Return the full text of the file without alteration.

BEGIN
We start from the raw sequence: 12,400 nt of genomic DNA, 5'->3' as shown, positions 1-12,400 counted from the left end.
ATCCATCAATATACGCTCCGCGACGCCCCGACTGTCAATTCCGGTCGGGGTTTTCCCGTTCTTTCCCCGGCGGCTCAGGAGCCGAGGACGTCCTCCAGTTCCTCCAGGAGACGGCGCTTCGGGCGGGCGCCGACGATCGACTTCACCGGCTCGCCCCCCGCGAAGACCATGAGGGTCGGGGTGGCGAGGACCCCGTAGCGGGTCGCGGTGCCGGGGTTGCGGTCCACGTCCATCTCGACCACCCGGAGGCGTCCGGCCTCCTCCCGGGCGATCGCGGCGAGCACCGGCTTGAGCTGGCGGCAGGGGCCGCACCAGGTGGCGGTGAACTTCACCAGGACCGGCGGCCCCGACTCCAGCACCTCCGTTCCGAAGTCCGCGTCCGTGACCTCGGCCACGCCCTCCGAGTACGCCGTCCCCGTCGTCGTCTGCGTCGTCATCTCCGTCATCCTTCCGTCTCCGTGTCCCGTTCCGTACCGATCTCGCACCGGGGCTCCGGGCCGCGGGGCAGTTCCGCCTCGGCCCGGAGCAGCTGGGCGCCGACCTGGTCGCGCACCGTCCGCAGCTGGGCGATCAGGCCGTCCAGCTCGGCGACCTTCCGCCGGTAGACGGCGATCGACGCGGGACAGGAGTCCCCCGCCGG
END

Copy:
We start from the raw sequence: 12,400 nt of genomic DNA, 5'->3' as shown, positions 1-12,400 counted from the left end.
ATCCATCAATATACGCTCCGCGACGCCCCGACTGTCAATTCCGGTCGGGGTTTTCCCGTTCTTTCCCCGGCGGCTCAGGAGCCGAGGACGTCCTCCAGTTCCTCCAGGAGACGGCGCTTCGGGCGGGCGCCGACGATCGACTTCACCGGCTCGCCCCCCGCGAAGACCATGAGGGTCGGGGTGGCGAGGACCCCGTAGCGGGTCGCGGTGCCGGGGTTGCGGTCCACGTCCATCTCGACCACCCGGAGGCGTCCGGCCTCCTCCCGGGCGATCGCGGCGAGCACCGGCTTGAGCTGGCGGCAGGGGCCGCACCAGGTGGCGGTGAACTTCACCAGGACCGGCGGCCCCGACTCCAGCACCTCCGTTCCGAAGTCCGCGTCCGTGACCTCGGCCACGCCCTCCGAGTACGCCGTCCCCGTCGTCGTCTGCGTCGTCATCTCCGTCATCCTTCCGTCTCCGTGTCCCGTTCCGTACCGATCTCGCACCGGGGCTCCGGGCCGCGGGGCAGTTCCGCCTCGGCCCGGAGCAGCTGGGCGCCGACCTGGTCGCGCACCGTCCGCAGCTGGGCGATCAGGCCGTCCAGCTCGGCGACCTTCCGCCGGTAGACGGCGATCGACGCGGGACAGGAGTCCCCCGCCGG